• Deception

    Deception

    It's been at least two years since I wrote regularly for Letterboxd. Back then, my primary interests were in formal qualities and structures, in particular the ways that those qualities/structures illuminate or mask the forces of production behind the film in terms of literal labour.

    In the past two years, my interests have strayed far more toward the literary, the adaptive, the ethical, even if I still largely enjoy accessing these ideas through the framework of visual fireworks and structural…

  • Breaker Morant

    Breaker Morant

    I didn't love this film overall but that 180-degree rule-break in the opening monologue is fire.

  • Dark Glasses

    Dark Glasses

    The first half is an articulate, brilliant film that plays like an MTV Greatest Hits rendition of Argento's early career. Later it devolves a little into a slightly gutless and overly rigid dreamscape, which both serves the ideas of the film well and diminishes the overall affectual experience.

  • Doctor Strange in the Multiverse of Madness

    Doctor Strange in the Multiverse of Madness

    The film itself is never particularly entertaining, but it is a Real Sam Raimi Horror Movie through-and-through, with Real Sam Raimi Horror Movie things on its mind, including the question 'what would happen if witches and warlocks had no idea how to express love so transmitted their feelings exclusively into corpses, alternate selves and hexes, and how would those alternate selves and hexes manifest as bodily ailments, and how would those bodily ailments manifest across multiple possible hauntologies?' So, yeah,…

  • Happy End

    Happy End

    I missed this Haneke when it came out, largely as a result of the lukewarm reactions at the time, which perhaps I should have paid no attention to. Haneke is as nihilistic and comprehensive a surveyor as ever, though it is admittedly a little strange to watch him work so domestically. If the rest of his domestic films operate within the firm conditions of genre trappings (yes, even Amour and Caché, this one is a lot more corrosively established -…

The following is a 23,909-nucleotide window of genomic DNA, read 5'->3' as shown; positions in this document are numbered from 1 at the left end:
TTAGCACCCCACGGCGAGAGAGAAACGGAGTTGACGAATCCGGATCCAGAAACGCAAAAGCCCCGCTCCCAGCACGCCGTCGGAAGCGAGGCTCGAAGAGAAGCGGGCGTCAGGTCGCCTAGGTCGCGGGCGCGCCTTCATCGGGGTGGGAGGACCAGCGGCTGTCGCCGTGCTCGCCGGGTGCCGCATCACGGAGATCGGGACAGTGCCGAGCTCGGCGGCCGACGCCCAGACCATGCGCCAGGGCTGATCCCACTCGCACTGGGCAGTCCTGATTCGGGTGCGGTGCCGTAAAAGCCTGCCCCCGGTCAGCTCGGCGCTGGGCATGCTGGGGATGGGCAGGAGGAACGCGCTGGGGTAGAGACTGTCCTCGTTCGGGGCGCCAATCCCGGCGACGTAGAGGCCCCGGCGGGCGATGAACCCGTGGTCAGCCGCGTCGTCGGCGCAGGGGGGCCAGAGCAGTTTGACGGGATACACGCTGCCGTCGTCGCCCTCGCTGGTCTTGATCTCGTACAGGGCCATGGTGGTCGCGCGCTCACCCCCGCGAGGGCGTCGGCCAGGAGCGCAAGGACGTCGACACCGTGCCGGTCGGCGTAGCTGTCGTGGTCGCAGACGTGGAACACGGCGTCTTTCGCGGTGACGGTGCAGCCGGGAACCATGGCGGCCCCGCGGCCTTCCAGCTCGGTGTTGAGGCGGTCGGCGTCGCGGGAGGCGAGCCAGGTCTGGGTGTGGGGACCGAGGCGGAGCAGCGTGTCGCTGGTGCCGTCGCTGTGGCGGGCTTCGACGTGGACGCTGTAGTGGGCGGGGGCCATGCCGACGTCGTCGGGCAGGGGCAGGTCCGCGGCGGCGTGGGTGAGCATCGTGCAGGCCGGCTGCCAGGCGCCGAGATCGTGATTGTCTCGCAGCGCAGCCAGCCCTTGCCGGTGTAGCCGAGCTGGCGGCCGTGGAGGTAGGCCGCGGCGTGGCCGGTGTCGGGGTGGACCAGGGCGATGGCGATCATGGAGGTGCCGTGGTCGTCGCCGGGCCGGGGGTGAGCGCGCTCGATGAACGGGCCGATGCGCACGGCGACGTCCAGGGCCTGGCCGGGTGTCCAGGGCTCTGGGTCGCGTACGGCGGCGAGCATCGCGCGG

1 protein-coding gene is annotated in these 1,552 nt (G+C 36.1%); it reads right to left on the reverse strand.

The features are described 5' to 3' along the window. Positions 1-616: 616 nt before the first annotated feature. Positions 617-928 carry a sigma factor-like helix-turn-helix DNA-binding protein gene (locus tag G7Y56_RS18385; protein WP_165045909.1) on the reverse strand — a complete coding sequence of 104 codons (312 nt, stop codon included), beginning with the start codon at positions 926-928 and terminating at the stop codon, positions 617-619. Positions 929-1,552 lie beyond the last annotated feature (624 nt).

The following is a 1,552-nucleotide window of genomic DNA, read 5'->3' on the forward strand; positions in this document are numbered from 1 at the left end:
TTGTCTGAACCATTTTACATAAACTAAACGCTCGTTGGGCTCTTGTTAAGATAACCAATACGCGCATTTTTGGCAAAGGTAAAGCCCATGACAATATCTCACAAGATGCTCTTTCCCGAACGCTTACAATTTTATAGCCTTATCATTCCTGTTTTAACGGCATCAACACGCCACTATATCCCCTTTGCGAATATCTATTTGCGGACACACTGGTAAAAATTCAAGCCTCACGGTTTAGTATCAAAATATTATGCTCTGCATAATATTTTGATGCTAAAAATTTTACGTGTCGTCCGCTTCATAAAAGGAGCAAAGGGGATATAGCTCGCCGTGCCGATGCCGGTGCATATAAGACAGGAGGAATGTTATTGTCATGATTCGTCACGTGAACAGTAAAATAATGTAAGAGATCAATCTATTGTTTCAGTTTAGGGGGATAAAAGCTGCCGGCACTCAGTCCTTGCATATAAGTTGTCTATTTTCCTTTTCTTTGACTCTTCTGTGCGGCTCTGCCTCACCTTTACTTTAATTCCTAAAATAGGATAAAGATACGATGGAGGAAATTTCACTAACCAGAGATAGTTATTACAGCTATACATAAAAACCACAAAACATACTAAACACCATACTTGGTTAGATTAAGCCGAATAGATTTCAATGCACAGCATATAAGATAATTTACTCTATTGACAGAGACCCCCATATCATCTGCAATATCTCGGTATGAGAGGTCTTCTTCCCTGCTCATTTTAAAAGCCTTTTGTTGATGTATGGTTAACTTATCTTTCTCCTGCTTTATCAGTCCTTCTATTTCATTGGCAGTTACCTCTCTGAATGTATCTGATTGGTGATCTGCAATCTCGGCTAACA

• Apollo 10½: A Space Age Childhood

    Apollo 10½: A Space Age Childhood

    Even if he was asleep, he'll think he's seen it all - yep, everything Linklater does best is here, history so minimised that it can be embodied almost entirely in one person's (imagined) version of the menial and everyday. The film works very hard to counterpoint Stan/America's fantasy with alternate perspectives even if it never settles on them, which is of course the most unsettling thing Linklater could do - to remain invested in the mythic whilst in a process of complete examination.

  • Everything Everywhere All at Once

    Everything Everywhere All at Once

    Entertaining in the moment and overall an interesting case study in the fact that there are no stakes in a text wherein literally anything can happen.

  • RRR

    RRR

    ★★★★★

    The most joyful experience I’ve had at the cinema in an extremely long time is this, a semiotic epic in which two individuals become symbols of history over and over and over again. Rajamouli’s finest work and there’s no doubt about that.

  • Train Again

    Train Again

    ★★★★★

    Arrival of the cinema at la ciotat

  • The Batman

    The Batman

    Some of the most well-directed Hitchcock riffs this side of De Palma, particularly in the first two acts (which outrun pretty much every other superhero movie sans BvS) but I can’t help feeling we could do with an optimistic Batman movie sometime soon. I’d love to see more from this team.

  • Mirch Masala

    Mirch Masala

    It is less specific than my favourite Mehta films (particularly Maya Memsaab) but this lack of specificity it makes up for in fury; the correlation of the text's women with the plants which grow (literally) from below ground toward visibility is a startling aesthetic principle that the film makes intelligent use of. In fact, even many of the film's male characters are associated with the same imagery (not least through the use of the colour red, but also through the odd match-cut) but this is always framed carefully and explicitly as an abuse of those below, as a punching-down, even an appropriation of sorts.

  • Red Rocket

    Red Rocket

    Probably my favourite of Sean Baker's first three movies, a very richly observed drama full of rhyming aesthetic moments (I'm particularly drawn to the two boat images & the recurrent triptych set-ups in the house, particularly the mirror-based ones), though as with all Baker films it runs for just about fifteen minutes too long & therefore misses the chance to hit maximum impact with its elegiac, magical ending sequence.